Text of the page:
Big Tech Firms Face More EU Scrutiny, Facebook Loses Case

The European Union increased its efforts to regulate major U.S. technology companies, including Amazon, Apple and Google, with a new tool that allows it to investigate any potential antitrust issue and force changes without proving illegality. EU antitrust head Margrethe Vestager warned that the tech behemoths potentially risk being broken up as a “last resort” if they don’t adhere to the rules. Meanwhile, a German high court ruled against Facebook finding it abused its social media dominance to illegally harvest user data. Continue reading Big Tech Firms Face More EU Scrutiny, Facebook Loses Case

U.S. Examines Ways to Compete in 5G, Japan Joins the Race

The Trump administration is considering strategies for edging out Huawei and China’s 5G dominance. It has already unsuccessfully urged Cisco Systems to purchase Ericsson or Nokia and reportedly discussed providing those two companies tax breaks and export-bank financing or helping to take one of them private. Also proposed is a plan to support “mix and match” network technology to smooth the path for U.S. startups to develop new 5G technology. Japan’s NTT and NEC are also making a play for a bigger role in 5G. Continue reading U.S. Examines Ways to Compete in 5G, Japan Joins the Race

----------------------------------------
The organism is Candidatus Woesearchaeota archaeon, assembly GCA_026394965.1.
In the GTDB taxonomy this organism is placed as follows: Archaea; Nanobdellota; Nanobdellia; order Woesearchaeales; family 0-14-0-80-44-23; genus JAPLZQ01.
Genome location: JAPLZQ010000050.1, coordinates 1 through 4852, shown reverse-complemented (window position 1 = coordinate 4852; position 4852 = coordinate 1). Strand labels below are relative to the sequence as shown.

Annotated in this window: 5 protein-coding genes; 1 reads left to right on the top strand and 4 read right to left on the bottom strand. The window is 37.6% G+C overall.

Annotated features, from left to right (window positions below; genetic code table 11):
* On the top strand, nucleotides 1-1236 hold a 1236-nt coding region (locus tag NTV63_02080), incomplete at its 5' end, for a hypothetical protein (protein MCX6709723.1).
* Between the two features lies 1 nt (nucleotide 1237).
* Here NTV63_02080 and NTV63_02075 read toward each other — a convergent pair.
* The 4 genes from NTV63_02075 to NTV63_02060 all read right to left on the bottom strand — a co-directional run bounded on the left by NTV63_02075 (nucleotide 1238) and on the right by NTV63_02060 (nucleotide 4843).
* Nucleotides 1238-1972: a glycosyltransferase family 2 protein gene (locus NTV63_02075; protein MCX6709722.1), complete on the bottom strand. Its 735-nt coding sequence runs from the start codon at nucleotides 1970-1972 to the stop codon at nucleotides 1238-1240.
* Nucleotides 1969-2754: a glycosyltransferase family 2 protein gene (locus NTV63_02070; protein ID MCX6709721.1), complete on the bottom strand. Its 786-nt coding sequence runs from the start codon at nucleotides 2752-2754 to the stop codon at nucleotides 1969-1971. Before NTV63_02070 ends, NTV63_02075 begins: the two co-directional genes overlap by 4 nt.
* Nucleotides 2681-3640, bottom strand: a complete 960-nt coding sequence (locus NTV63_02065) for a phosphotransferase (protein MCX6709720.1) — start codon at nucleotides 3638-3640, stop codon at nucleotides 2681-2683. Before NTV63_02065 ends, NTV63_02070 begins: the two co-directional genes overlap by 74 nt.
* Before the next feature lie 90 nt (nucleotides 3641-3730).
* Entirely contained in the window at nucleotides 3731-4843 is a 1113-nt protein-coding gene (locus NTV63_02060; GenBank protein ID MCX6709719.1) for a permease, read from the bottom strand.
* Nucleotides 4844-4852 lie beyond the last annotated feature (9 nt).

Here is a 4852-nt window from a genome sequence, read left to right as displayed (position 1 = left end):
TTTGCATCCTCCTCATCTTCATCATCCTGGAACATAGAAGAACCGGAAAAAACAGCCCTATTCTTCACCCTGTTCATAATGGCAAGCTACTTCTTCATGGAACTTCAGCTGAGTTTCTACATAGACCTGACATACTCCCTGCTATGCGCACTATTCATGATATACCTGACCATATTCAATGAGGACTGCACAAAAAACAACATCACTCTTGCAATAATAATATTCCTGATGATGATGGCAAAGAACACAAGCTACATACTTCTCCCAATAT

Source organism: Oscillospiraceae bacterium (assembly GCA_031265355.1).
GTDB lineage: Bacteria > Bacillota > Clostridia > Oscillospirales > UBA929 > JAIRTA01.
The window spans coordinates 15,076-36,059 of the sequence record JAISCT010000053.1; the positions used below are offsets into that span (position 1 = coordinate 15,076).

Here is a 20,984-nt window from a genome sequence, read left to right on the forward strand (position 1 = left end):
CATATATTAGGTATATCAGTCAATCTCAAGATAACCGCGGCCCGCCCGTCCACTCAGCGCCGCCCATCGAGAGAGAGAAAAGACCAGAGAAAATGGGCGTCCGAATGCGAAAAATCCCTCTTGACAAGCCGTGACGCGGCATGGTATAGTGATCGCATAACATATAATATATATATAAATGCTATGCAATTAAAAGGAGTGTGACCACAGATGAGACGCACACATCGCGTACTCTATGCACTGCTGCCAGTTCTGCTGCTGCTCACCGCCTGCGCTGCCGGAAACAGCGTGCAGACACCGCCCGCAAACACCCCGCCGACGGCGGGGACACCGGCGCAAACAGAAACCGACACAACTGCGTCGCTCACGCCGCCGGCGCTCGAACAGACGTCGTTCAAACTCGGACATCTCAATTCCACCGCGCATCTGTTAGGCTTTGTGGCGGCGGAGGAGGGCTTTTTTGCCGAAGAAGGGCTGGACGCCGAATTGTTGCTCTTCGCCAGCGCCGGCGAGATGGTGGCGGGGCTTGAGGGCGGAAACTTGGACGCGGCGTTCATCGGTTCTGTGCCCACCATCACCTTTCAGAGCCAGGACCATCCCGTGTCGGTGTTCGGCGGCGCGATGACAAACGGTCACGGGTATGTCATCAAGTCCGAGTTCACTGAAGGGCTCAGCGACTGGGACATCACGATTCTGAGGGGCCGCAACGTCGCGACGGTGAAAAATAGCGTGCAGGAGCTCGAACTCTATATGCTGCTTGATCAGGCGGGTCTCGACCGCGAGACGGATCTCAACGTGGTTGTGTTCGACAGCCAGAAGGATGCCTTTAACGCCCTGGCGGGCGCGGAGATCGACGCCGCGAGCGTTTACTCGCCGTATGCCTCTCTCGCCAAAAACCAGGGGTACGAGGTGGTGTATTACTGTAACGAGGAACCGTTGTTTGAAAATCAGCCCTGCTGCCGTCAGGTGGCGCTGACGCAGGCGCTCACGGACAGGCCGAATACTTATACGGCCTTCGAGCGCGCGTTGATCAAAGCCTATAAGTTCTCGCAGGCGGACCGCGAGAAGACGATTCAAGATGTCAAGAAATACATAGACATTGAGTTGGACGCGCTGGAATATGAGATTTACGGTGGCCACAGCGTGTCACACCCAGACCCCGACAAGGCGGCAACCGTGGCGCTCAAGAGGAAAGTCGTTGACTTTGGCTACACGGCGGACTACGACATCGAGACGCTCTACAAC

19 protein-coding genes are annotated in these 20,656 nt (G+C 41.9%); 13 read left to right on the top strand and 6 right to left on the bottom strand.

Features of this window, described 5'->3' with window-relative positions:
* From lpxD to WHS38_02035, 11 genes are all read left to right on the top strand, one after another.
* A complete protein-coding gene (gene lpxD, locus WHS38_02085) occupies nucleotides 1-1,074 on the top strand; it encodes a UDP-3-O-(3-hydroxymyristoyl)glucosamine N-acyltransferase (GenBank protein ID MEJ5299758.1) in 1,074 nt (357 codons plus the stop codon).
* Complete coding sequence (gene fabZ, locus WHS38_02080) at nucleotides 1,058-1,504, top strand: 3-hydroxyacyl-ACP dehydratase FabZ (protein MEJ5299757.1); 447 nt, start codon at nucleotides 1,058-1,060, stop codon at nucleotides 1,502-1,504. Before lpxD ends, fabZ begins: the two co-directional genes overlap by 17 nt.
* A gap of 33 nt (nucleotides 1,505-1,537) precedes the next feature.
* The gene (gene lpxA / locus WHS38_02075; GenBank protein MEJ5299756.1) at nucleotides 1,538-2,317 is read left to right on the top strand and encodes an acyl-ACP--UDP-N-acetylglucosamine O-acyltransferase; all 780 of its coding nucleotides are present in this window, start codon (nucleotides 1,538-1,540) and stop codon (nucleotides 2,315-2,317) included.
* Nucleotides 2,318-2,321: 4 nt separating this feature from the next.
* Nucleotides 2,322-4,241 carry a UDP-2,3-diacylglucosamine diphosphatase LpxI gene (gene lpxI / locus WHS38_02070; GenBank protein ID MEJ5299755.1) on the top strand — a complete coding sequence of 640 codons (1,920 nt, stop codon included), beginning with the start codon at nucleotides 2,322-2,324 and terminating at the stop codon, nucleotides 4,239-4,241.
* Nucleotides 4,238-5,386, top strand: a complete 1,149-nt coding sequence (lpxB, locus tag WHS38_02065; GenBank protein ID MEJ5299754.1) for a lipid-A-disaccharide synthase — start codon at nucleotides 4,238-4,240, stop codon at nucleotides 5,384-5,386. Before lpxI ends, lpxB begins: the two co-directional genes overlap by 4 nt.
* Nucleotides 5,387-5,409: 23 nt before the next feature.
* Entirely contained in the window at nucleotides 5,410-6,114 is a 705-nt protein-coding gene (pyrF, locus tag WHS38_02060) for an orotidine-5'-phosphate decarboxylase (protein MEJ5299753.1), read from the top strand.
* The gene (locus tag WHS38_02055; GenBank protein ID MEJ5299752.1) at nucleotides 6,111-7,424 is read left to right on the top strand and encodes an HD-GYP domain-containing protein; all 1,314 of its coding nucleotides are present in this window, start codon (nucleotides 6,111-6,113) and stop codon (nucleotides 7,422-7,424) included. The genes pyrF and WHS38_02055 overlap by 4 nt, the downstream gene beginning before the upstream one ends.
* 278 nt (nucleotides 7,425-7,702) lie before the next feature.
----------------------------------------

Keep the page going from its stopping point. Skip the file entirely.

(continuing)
ARM-Based Japanese Supercomputer Now No. 1 on Top500

While the United States and China compete to create the world’s most powerful computers, a Japanese supercomputer, dubbed Fugaku, took first place in Top500’s speed ranking. At the Kobe-based RIKEN Center for Computational Science, Fugaku achieved 2.8 times more calculations per second than the previous speediest system, IBM’s at Oak Ridge National Laboratory in Tennessee. Fugaku, which pushed another IBM computer at Lawrence Livermore National Laboratory in California to third place, is based on ARM chip technology. Continue reading ARM-Based Japanese Supercomputer Now No. 1 on Top500

Commerce Department Tech Ban Checks Huawei’s 5G Plans

When the U.S. Commerce Department banned chipmakers that use U.S. technology from supplying their products to Huawei, it crippled the Chinese company’s ability to build out 5G networks. Specifically, all semiconductor manufacturers use U.S. technology to build components integrated into 5G base stations. Research firm EJL Wireless Research did a teardown of a 2019 Huawei base station and determined the ban will impact “dozens of critical components.” Huawei said its 5G launches and operations will be disrupted by the ban. Continue reading Commerce Department Tech Ban Checks Huawei’s 5G Plans